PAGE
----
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  • Mapping Out Socio-Cultural Decadence on the Female BodySadeq Chubak's Gowhar in Sange-e Sabur
  • Claudia Yaghoobi (bio)


Sang-e Sabur (The Patient Stone, 1966) is Sadeq Chubak's last and arguably most acclaimed work. Sang-e Sabur is set in a collapsing house in Shiraz where Ahmad Aqa, Gowhar, Kakolzari, Jahansoltan, Belqeys, and Belqeys's opium-addicted and impotent husband live. Seyf ol-Qalam, an Indian doctor, and a moralist, who lives outside this house, desires to cleanse the world from venereal diseases through murdering pimps and prostitutes. The story is based on a series of actual murders, which occurred in Shiraz in the 1930s.1 It begins when Ahmad Aqa, a young schoolteacher who dreams of becoming a writer, gets concerned about Gowhar's disappearance. The divorced Gowhar supports her little son, Kakolzari, and her invalid ex-maid, Jahansoltan, through sigheh (temporary) marriage, which is considered prostitution by the other characters of the novel. Gowhar, however, was once permanently married to Hajji Esma'il. Although she was much younger than he, she was his favorite wife and seemed to be content in her marriage. But due to their jealousy, Gowhar's co-wives concocted a story of infidelity in regard to Kakolzari's birth and forced Hajji Esma'il to divorce Gowhar. Thereafter, Gowhar began practicing sigheh marriages to survive and provide for her family.

Chubak wrote Sang-e Sabur during one of the most momentous and bewildering times in modern Iran in the 1960s. This was a time of fear, despair, and anxiety, and the shadow of this desperation can be felt in the literature of the period. In terms of gender relations, this was a time when outwardly women were given some prominence and rights, such as access to education, employment, or even in choosing their future spouses, but it was also a time of uncertainty. [End Page 206] According to Cyrus Schayegh, "the rapid sociocultural transformation of modern urban society and its debilitating effects on women … women's increasing integration into the work force and their presence in the public sphere … [were seen as factors undermining] their maternal role and instinct."2 On the one hand, most of these changes, such as the access to education and employment, were beneficial to women. On the other hand, however, these reforms were viewed as threats to the institutions of marriage, family, and motherhood. The dangers of modern life stood at the heart of the idea of female criminality, best known via prostitution. The female sexual drive was viewed as biologically constructed by maternal instinct; that is, it was believed that women who were mothers would not have become criminals due to their responsibilities toward their family. Hence there was a divide between the figure of aberrant criminal-prostitute-woman and the mother-woman.3 It was a time of apparent progress and modernization as envisaged by the nation, and yet also a precursor to the revolts that culminated in the Islamic revolution of 1979. Even though the setting of the story is believed to be the 1930s, Sang-e Sabur highlights anxieties and uncertainties still pertinent in the 1960s, particularly regarding gender relations. While these changes of urbanization and modernization began from the Constitutional period (1906–1911), they took a solid shape during the interwar period.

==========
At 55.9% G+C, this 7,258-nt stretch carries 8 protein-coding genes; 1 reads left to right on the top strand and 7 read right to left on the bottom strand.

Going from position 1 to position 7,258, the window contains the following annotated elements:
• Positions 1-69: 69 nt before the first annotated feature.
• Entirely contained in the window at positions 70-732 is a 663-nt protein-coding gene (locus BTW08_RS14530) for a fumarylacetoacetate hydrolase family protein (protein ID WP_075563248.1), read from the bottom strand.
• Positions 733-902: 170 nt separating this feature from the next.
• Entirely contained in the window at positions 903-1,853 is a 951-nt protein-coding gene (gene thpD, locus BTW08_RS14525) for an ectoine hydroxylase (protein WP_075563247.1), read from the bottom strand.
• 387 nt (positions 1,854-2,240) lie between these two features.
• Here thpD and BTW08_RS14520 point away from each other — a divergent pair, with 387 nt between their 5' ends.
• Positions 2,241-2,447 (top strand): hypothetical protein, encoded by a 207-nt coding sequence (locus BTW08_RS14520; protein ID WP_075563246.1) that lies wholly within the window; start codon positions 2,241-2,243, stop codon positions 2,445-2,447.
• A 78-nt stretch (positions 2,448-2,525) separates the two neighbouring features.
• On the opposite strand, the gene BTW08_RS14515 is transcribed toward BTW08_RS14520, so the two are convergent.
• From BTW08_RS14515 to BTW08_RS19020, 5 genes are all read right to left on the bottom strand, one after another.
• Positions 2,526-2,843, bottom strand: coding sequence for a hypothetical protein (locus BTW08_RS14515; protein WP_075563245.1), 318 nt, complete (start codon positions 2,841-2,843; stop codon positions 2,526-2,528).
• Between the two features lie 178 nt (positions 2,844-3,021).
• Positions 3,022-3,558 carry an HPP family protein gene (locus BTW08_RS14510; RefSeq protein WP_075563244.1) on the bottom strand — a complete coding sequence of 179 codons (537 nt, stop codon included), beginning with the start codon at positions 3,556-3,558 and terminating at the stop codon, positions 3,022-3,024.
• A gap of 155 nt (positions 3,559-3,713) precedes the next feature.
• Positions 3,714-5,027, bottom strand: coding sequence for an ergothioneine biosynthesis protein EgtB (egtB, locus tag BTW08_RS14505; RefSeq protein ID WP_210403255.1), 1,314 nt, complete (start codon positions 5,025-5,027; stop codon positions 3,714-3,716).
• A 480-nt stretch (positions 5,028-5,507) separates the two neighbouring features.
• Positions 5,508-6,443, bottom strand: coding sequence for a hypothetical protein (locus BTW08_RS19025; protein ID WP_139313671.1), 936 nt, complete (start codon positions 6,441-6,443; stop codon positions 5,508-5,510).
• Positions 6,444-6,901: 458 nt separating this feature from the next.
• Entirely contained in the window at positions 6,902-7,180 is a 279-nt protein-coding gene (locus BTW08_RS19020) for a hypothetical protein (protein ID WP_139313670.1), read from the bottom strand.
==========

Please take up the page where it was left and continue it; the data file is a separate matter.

Previous scholarship has investigated the socio-cultural and moral decadence of the time within Persian literature and in Sadeq Chubak's Sang-e Sabur. Examining Persian literature written by women, Farzaneh Milani's Veils and Words explores the divided male-female world of the time and the harsh and immoral socio-cultural measures taken toward women. Milani shows how women's bodies were confined and their voices silenced; yet women such as Forugh Farrokhzad broke their silences and moved away from tradition.4 Likewise, focusing on Sang-e Sabur, Liora Hendelman-Baavur's article "Grotesque Corporeality and Literary Aesthetics in Sadeq Chubak's The Patient Stone" discusses the ways in which oppressive religious, class, and gender systems of the time dictate the world of Sang-e Sabur. Hendelman-Baavur's focus is an examination of grotesque female bodily conditions within Sang-e Sabur.5 While Hendelman-Baavur and...


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